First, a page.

She was uncomfortable in her smart fancy shoes, having worn them all day all she wanted to do was take them off and walk bare feet, feel the sun warmed soothing grass.. I could see the pain and the longing, but of course we were in a Business setting with formally clothed people all around – we were on a break. Were we?
I looked at her and caught her in the longing moment and silently asked her -why don’t you? She rolled her kohl lined characteristics eyes, “What will four people think?” she said, looking in the general direction of 50 something people who were also attending this seminar, who we didn’t know and who didn’t know us. At all.
I looked around to where she pointed, no one was particularly looking in our direction and on closer inspection I began to wonder how many of those people would love to take their shoes off. but were asking the same rhetoric –
“What will four people think”
I was amused. Because I have seen and heard this being said in different languages, in different cultures and different demographics. “Char Log kya kahenge? (Hindi). I am curious to find out
WHO are these mysterious, invisible – ‘Four people”?
How often we go through so much of self-imposed inhibitions, wear clothes that are not comfortable, do things that are unfulfilling, say things we don’t really believe, eat what you don’t feel like and in general try to “fit in” -so we suffer. feel miserable. uncomfortable, not ourselves – all because?? – These “Four People”
I have stopped and asked a few people when they have said their rendition of “Four People “Who these four people were?? – and they have NO answer. Because they don’t know. Really.
I was at Taj tea house last week, it’s a quaint tea house in Mumbai, and this particular morning they had organized a live music concert. The music was loud and so were the people. Everyone was busy with the concert and few people just sat around and were having their different versions of tea. A small American boy of about 3 was running around while his mom sat quietly in a corner with glasses perched on her nose and book in her hand. The little boy suddenly dashed against the table and the glass fell to the ground and broke. No one noticed, it was too loud anyway.
But then the Little boy did something … after a few seconds of being stunned, he turned around and randomly said to no one in-particular in a loud voice. “I am sorry. very sorry” …” It was an accident” – and he ran to the other room and pretty much repeated the same thing. No one listened because no one was looking anyway. I could see the fear of being admonished and shamed writ large on his face, and yet, no one had actually said anything, including his mom. The Invisible Four people had visited.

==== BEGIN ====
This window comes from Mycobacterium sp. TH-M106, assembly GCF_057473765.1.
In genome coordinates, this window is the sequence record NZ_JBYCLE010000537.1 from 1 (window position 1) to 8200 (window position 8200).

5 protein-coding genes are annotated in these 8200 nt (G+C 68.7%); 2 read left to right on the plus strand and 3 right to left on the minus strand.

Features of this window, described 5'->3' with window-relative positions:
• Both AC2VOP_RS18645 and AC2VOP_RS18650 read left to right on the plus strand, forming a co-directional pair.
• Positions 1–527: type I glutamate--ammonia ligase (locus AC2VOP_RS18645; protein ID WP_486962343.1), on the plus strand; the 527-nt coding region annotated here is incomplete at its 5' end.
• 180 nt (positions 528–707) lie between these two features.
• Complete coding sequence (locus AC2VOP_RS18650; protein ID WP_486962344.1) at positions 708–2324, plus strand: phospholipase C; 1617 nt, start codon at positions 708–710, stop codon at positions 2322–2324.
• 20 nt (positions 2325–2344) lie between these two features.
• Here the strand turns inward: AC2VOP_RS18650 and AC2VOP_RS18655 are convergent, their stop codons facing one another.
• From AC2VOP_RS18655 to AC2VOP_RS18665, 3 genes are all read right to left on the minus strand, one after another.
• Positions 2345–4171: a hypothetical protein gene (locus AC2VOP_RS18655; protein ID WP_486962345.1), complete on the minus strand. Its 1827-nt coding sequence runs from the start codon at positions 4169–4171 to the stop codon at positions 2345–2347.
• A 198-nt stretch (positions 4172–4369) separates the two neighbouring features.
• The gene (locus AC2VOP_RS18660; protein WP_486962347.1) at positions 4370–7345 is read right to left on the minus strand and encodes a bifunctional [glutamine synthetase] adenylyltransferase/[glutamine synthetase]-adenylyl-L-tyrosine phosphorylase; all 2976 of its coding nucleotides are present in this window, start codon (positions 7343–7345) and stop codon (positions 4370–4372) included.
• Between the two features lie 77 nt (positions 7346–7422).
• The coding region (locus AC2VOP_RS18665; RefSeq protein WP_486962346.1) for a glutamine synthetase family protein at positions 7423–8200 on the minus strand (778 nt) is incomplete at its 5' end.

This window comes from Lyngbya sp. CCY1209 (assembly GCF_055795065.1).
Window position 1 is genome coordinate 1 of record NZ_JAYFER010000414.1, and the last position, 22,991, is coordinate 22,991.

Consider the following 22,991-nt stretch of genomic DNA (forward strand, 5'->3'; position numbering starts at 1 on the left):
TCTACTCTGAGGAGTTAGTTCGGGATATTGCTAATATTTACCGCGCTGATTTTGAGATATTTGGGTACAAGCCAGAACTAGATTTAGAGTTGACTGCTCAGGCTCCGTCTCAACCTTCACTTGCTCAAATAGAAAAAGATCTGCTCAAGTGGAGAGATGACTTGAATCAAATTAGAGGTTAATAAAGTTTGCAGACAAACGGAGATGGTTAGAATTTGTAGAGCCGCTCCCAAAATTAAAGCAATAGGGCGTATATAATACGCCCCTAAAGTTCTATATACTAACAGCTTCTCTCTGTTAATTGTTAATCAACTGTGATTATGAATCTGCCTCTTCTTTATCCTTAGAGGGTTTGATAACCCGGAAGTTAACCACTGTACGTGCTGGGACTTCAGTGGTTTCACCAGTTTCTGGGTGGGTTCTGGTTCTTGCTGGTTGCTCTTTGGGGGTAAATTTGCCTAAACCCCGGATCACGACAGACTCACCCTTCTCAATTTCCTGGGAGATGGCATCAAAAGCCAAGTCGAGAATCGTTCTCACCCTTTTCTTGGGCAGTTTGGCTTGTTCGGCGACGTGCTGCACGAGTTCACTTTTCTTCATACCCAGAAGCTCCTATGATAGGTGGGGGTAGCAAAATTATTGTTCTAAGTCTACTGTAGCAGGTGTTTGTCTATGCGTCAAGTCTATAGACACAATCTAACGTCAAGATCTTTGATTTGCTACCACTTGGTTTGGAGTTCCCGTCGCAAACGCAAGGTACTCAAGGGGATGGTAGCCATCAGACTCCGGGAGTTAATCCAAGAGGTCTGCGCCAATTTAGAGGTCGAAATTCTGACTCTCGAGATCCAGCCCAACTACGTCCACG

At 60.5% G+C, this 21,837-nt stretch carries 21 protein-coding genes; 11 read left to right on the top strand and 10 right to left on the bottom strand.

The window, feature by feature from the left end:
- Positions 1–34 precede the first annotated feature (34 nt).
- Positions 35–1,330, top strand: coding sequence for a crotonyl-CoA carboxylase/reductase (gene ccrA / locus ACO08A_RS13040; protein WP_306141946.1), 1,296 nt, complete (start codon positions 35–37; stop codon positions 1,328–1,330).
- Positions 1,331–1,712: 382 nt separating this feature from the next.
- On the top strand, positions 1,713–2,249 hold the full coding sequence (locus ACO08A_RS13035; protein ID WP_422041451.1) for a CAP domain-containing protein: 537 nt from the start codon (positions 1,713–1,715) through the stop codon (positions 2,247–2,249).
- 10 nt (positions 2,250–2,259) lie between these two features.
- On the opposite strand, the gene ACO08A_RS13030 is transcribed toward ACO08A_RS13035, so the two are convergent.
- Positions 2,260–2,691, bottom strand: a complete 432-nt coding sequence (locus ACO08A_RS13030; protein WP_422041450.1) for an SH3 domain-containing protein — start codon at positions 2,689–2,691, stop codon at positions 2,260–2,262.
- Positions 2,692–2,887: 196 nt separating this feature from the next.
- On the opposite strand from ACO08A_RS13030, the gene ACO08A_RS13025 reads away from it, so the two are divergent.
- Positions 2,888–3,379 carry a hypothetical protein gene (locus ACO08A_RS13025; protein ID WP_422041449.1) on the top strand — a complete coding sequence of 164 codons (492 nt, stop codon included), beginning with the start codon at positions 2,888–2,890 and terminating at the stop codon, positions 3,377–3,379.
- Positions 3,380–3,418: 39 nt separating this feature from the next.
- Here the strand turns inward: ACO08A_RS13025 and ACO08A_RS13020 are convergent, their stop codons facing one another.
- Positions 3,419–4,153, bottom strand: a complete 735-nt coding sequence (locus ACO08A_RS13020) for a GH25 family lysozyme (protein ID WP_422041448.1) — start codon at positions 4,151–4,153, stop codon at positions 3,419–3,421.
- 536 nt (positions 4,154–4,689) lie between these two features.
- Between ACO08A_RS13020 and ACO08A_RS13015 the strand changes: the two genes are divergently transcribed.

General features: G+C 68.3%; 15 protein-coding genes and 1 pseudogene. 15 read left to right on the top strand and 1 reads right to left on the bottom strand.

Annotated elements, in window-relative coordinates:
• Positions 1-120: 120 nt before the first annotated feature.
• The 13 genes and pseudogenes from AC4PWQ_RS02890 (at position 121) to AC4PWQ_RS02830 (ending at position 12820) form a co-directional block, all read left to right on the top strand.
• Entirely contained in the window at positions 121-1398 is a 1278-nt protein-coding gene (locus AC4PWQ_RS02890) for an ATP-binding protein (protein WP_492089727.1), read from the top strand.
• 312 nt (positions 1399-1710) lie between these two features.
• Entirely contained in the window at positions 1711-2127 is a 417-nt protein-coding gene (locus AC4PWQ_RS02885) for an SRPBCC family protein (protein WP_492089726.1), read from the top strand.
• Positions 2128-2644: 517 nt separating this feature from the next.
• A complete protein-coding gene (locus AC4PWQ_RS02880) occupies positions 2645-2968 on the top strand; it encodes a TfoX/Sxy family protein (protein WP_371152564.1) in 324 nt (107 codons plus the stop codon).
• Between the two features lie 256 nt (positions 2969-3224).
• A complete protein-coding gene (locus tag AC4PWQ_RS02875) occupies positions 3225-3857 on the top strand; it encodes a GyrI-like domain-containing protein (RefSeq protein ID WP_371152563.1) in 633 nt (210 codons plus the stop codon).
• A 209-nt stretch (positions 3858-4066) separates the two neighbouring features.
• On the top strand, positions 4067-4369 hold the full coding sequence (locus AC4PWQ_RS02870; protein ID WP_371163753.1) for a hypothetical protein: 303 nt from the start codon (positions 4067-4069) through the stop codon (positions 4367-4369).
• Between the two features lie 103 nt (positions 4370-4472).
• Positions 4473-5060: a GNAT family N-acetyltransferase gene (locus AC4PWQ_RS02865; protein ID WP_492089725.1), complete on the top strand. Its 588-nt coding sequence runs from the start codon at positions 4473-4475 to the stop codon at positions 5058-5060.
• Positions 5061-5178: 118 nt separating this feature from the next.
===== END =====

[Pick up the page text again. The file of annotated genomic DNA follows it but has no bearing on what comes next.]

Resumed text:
I was stuck by how much we are governed by these “Invisible Four Men ” syndrome. I am reading a book on change lessons from the CEO and it’s about “Authentic Leadership” and how one of the key tenets about being a Leader is about being comfortable with who you are and what you stand for, your Values and convictions. And how this builds intrinsic trust and credibility with your teams, because then they can be who they are.
And yet, it is so difficult to just be yourself. We forfeit our Freedom for these Invisible four people
“The most important kind of freedom is to be what you really are. You trade in your reality for a role. You trade in your sense for an act. You give up your ability to feel, and in exchange, put on a mask. There can’t be any large-scale revolution until there’s a personal revolution, on and individual level. It’s got to happen inside first. You can take away a man’s political freedom and you won’t hurt him- unless you take away his freedom to feel. That can destroy him. That kind of freedom can’t be granted. Nobody can win it for you.” – Jim Morrison
We also harness some myths about being authentic which may be keeping us in this rut.
One of the biggest myths about authenticity is the idea that if we’re truly being authentic, then we’re being 100% honest 100% of the time. Radical honesty can sometimes lack kindness and empathy. When we’re honest and take into consideration the impact of our words, we create a safe space for authenticity to show up for ourselves and others.
Practicing, my freedom ends where yours beings is important. We live in a society. An important aspect of being authentic to ourselves is to be authentic with our boundaries (a lesson I had to learn the hard way). When we make a practice of sharing everything with everyone, we not only risk hurting people who have healthy boundaries, but we also open ourselves up to the risk psychological and emotional harm from people who aren’t yet ready for an intimate relationship with us.
Sometimes pride can creep in quietly. And what was once an “Authentic” story – Now becomes a gimmick and (inauthentic) when the power of Authenticity becomes ..just Power. Authenticity has become a buzzword in our culture. The darker side of this is that a vocal minority have started to use it as as a method of judging and/or shaming. This completely misses the point of what authenticity is: it’s behaving in a way that is true to our own needs, preferences, and values. We are the best judge of what authenticity looks like for us, and no one else has any business judging us based on their own version of authenticity. Remember what Spiderman said, “With great power comes greater responsibility”.
Sometimes being authentic can make us feel vulnerable. I don’t want to be judged as weak and emotional – Expressing emotions and being emotional are two different things – Emotions make us human.
“Vulnerability sounds like truth and feels like courage. Truth and courage aren’t always comfortable, but they’re never weakness.”
― Brené Brown,
The questions I am left pondering are :